3) Strategic alliances between businesses and environmental and public interest groups to solve crucial environmental problems[14].

In addition to the aforesaid two broad categories, it is felt that business should also adopt green marketing practices, along with capacity development of its human resources and other timely measures. A brief description of a few strategies is given below.

  1. A.     Green Labeling:

It is felt that going green for the sake of being different is not enough. Aside from differentiating oneself, going green has to be relevant to his target customers. It has to mean something to them[15]. Passing this message to consumer is also very important. Based on the recent trends, it could be recommended that blogs or social networking sites are extremely effective to promote green products.

  1. B.     Human Resource Development:

Developing skills of human recourse of businesses is also an important strategy for environmental sustainability.  Both the frontline workers and middle and senior level managers should be trained on ‘green technology’. The human resources of businesses should be change agents for transforming the businesses and its operations. Companies could arrange periodic training and capacity development programs and can ensure appropriate adoption of efficient and timely green initiatives in the companies.

  1. Mandatory Carbon Disclosure:

As a precautionary and proactive approach businesses should practice a detail accounting of their carbon footprint in a defined time frame. This accounting should illustrate the strategy, targets, performance, and benchmarking of how the companies are working to reduce its impact on and adapt to changing environment and climate[16]. This will benefit businesses in two ways; viz., in managing the emissions, if there is any and enhancing efficiencies of the different process with appropriate adoption of new technologies.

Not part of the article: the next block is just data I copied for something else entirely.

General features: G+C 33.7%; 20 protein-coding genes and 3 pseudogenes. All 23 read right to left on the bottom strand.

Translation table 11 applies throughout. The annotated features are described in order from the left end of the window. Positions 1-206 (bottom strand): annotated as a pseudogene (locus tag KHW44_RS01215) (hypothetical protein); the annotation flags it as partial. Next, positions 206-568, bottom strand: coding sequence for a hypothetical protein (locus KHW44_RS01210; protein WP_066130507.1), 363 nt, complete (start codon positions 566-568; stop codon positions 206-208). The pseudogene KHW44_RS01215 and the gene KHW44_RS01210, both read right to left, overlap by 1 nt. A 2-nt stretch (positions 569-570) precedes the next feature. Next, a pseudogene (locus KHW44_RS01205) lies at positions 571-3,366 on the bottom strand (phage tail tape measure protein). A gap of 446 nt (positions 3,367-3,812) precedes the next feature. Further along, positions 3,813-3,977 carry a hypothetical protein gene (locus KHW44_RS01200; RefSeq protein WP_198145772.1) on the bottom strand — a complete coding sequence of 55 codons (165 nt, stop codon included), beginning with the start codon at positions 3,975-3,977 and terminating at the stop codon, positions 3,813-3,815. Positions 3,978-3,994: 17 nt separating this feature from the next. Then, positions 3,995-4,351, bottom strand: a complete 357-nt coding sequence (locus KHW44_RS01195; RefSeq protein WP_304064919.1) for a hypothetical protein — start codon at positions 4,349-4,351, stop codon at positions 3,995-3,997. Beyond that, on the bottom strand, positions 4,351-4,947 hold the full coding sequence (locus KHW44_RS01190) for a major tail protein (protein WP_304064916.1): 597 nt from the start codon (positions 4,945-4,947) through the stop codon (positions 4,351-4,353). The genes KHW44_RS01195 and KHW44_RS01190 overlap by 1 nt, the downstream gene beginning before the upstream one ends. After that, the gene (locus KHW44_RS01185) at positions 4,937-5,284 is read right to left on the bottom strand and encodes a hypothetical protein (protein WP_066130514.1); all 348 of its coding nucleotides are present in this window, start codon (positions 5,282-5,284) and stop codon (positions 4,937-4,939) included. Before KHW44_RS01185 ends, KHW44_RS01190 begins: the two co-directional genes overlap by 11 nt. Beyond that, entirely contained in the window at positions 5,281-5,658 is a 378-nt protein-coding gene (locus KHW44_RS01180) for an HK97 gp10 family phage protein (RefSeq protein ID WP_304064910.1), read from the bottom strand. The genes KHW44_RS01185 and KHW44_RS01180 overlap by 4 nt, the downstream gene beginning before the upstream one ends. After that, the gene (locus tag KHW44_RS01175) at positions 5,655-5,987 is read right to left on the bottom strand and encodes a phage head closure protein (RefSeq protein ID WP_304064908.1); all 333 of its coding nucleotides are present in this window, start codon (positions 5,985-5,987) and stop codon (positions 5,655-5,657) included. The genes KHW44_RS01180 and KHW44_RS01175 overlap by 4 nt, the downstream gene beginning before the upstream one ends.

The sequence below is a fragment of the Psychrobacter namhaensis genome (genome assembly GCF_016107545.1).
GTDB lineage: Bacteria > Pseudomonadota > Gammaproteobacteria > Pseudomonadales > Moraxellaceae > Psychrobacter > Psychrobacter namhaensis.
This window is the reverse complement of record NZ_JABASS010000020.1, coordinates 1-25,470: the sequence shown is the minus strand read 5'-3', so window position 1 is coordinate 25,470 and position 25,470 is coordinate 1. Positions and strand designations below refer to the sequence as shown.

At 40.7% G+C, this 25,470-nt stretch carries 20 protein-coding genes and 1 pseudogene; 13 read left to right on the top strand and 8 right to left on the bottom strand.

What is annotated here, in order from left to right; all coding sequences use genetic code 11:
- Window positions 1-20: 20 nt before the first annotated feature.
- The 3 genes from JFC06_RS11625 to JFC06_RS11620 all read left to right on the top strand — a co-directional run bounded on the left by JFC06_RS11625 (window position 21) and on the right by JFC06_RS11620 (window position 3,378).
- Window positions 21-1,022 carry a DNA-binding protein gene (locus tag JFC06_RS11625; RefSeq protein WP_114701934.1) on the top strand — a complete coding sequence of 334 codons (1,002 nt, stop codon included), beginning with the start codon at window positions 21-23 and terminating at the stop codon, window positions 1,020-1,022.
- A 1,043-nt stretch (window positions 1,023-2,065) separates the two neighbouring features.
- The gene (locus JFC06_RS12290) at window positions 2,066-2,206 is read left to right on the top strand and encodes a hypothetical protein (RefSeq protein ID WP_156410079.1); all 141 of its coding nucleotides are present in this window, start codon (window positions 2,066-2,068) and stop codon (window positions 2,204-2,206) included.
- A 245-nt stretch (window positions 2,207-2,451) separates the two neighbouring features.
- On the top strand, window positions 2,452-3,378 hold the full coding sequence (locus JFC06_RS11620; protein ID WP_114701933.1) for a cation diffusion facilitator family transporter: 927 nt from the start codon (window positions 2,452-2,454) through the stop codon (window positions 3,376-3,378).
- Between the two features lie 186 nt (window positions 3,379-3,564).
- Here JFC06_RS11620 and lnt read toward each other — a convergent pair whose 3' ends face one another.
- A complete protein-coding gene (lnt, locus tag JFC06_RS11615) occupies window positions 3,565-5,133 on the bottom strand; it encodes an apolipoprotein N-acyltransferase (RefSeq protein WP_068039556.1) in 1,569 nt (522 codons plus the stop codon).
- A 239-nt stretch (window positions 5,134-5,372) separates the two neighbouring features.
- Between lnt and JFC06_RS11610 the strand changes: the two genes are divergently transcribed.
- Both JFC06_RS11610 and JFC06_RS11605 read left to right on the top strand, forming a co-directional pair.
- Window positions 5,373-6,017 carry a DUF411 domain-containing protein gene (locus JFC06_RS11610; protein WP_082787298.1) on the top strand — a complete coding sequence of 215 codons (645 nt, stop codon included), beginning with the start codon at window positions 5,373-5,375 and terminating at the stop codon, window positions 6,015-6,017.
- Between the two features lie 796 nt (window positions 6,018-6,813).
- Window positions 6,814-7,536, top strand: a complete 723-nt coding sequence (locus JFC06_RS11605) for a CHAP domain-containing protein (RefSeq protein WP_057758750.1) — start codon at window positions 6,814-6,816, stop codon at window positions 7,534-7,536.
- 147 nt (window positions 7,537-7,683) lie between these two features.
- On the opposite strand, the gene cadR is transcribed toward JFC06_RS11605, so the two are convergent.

1. GHGs mechanisms of environmental markets:

Indeed, companies could also take help of the current market mechanisms of environmental domain, such as Clean Development Mechanism [CDM], Joint Implementation [JI] and emission trading. These measures are in place under Kyoto Protocol could also ensure efficient technology transfer and enable businesses under the recently concluded COP-15’s mandate on ‘Technology Innovation’.

1.4: Conclusion-

Therefore, to conclude, it could be reiterated that businesses should emerge with proactive company policies, highlighting a mandate to fulfill socio-economic and environmental ethics as well as percolating the co-benefits of those measures to the masses. Businesses must represent a desire to integrate the economic, environmental and societal aspects of its business to achieve sustained financial success, safeguard the environment and develop the company’s reputation as a respected corporate citizen. In order to make alliances and partnerships between businesses and external stakeholders work, the World Business Council for Sustainable Development points out those businesses must develop an integrated approach to environmental management, have committed top management leadership, see employees as partners, and continuously pursue positive actions[xiii]. However, for this approach, businesses must develop a management culture that explicitly recognizes the importance of social and environmental responsibility. Openness and accountability are essential to earn the trust.